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Under-the-radar resources: My brain—sorry, it's available only under special request. But seriously, I'd say anything that is not online is underutilized. Speaking to other designers, writers, photographers and editors. Asking the right questions.

Empathetic design: Calgary-based design firm WAX created an annual report for the Calgary Society for Persons with Disabilities. Printed only in black and white, the report is held together by a single staple placed in the center of the page, making it incredibly difficult to read—hence demonstrating the challenges of having a disability.

Library heavyweights: I'm currently reading Usefulness in Small Things, by Sam Hecht and Kim Colin (retailfacility.co.uk); the new edition of A Smile in the Mind, by Beryl McAlhone, David Stuart, Greg Quinton and Nick Asbury; and the latest issues of Eye magazine and Works That Work. For must-reads, I'm going back to classics such as John Berger's Ways of Seeing, Norman Potter's What Is a Designer: Things, Places, Messages and books by Bruno Munari.

Organizational strategy: Don't ask. If I sent you an image of my desktop right now, you would understand why.
Timekeeper: I am a devoted fan of Harvest. The app tracks each minute spent on a project and bills to the correct one. This enables us to monitor not only our workflow, but also what's needed for each project.

Analog tools: Scissors—I love cutting things up. I will also rip designs into pieces to paste over other designs. It's a quick way of problem solving that unearths endless discoveries. Lately, I've also been obsessed with Midori Brass Ballpoint Pens. I love how finely they write and how pretty they are. I usually clip them to my outfit so I can quickly grab my pen to make notes or revisions. You can also put a chain on it to wear around your neck. I love them so much that I have about ten of them!
Canine companion: Coming home to my French bulldog, Alfonso, gives me a few hours to relax after work and focus on this little creature that loves attention and scratches behind the ears. Being a designer 24/7 doesn't mean you have to work all the time.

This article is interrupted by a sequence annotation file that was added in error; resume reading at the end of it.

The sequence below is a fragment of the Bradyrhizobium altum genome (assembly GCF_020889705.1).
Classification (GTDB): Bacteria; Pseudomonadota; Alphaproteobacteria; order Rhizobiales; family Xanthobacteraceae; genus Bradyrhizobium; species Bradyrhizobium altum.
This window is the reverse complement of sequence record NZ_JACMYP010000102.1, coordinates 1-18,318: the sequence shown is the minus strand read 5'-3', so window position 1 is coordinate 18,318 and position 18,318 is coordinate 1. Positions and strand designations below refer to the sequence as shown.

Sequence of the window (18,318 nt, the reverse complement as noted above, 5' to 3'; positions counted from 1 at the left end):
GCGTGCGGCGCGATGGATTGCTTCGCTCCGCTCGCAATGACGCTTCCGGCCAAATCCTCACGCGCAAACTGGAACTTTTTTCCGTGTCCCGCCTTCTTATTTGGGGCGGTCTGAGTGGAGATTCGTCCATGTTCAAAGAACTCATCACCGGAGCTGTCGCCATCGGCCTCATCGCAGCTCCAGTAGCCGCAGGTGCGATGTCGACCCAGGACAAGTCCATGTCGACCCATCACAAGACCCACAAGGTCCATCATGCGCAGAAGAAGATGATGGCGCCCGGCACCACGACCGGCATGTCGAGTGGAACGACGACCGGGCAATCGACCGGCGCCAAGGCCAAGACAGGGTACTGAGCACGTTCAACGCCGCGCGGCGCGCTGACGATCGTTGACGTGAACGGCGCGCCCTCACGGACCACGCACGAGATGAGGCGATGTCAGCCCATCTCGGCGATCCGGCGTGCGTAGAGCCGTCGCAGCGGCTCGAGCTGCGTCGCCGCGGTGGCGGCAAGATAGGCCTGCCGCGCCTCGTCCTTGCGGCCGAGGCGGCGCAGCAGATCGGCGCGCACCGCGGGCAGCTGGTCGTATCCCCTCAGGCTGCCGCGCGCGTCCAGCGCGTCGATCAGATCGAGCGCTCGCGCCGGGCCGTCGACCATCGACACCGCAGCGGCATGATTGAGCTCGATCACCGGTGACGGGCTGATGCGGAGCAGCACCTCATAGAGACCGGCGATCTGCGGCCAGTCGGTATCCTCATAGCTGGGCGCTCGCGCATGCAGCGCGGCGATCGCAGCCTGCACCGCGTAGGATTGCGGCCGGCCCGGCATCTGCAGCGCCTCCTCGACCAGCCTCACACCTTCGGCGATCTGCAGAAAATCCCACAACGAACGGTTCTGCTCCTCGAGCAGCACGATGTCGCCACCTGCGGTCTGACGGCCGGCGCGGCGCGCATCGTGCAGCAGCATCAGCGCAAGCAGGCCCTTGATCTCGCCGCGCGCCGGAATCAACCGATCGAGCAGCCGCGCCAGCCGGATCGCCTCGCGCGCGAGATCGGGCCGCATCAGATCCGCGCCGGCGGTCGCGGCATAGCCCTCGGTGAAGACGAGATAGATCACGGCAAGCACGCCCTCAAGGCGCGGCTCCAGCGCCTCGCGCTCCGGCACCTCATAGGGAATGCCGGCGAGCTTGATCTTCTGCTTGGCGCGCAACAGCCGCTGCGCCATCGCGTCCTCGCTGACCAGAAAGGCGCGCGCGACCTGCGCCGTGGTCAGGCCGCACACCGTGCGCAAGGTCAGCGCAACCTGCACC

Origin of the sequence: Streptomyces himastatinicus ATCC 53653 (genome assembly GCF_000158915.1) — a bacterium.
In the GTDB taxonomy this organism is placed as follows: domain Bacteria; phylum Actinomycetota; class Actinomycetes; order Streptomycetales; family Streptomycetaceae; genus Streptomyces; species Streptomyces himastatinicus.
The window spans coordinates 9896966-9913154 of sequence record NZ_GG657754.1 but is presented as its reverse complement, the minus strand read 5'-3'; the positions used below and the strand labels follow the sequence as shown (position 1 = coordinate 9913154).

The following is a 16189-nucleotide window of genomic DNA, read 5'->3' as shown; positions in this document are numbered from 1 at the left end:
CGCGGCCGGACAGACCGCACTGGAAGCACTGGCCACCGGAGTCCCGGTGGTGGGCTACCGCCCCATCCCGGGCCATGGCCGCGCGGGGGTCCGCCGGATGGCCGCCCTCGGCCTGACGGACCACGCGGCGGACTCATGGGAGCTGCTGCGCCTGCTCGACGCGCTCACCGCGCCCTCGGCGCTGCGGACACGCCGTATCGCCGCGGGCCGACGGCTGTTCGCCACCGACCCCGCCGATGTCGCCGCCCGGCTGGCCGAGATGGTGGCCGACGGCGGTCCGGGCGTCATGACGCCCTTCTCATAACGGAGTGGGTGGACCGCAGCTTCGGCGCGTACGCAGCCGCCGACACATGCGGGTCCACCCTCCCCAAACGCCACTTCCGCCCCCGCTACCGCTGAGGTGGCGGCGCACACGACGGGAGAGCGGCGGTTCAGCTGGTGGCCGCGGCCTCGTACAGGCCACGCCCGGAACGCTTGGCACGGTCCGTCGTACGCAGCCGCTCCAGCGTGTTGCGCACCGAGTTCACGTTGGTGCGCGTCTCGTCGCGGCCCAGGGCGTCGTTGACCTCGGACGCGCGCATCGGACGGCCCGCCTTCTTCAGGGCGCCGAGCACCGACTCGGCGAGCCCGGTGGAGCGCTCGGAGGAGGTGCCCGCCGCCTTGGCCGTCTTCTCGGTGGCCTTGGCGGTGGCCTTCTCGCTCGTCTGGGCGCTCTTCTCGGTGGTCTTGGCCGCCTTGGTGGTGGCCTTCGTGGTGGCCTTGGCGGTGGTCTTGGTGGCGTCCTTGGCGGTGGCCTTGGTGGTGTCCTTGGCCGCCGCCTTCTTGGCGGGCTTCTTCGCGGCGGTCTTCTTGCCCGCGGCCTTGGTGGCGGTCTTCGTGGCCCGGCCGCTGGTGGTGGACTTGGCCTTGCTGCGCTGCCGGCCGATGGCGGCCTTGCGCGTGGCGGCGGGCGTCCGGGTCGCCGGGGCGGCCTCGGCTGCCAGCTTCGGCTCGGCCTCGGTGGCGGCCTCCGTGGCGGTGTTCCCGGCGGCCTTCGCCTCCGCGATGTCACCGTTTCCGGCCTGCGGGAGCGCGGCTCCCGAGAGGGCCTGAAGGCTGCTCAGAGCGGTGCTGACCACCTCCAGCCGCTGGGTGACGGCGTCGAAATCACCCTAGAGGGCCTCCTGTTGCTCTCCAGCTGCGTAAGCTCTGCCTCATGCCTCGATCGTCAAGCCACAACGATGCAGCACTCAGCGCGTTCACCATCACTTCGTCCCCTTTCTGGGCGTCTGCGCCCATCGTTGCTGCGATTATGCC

Convicting realization: Catching myself designing for other designers. When we publish work, designers are the people who trumpet it. My preoccupation with how my work would land with designers kept me from finding the best solution for my client. Feedback from other designers can be helpful, but now I keep it within a tight circle of trusted friends. We bounce ideas off each other with clients in mind.

Real talk: I caught a presentation that New York City–based branding studio Gretel gave in 2015 about how today's brands need more than just a logo, typography and definitive color. To me, that is definitely a big push for our industry. Technology has taken us to the age of brand movements, like Gretel's perfect, thoughtful Netflix rebrand.

Oldie, but goodie: I've kept a Micron 02 in the same place in my right pocket for about fifteen years now. Also a fan of the Tombow brush pens for stream-of-consciousness script.

Brain fuel: Since we're relatively new—only two years old—and still very much learning how to be a business, "splurge worthy" for the team means group lunches and dinners. They get us out of the office and regularly serve as brainstorming sessions.

Engaging read: I recently finished William Gibson's The Peripheral, which offers a futurist look at drones, politics, cults and so much more. It also includes time travel and moving tattoos. And it takes place in two different futures, which is pretty dang cool.

Fresh work: I'm a big fan of the work of Zack Dougherty, aka Hateplow. His 3-D animations play with ideas of death and technology while absurdly looking at the history of art through a contemporary—and temporary—lens.

Online archive: In my research for a 1950s monster movie–related project, I found this old movie poster archive called the Wrong Side of the Art (wrongsideoftheart.com). With high-resolution views, it's amazing to see the type and illustrations in detail.

Mental indulgence: When I work, I have to have something going on a second screen. This year, it was a lot of It's Always Sunny in Philadelphia or old Mystery Science Theater 3000 episodes. I listen to a lot of true crime or sports podcasts, and I love documentaries about odd or unusual things. Every time I try to have something constructive on, I lose focus. For some reason, I work best with mental junk food.

Illustrated banter: I love Tim Lahan's work, which is a bit more illustration than design. His work juxtaposes a playful style with biting wit. It looks tame on the surface, but is very subversive. It feels like I'm getting an inside joke.


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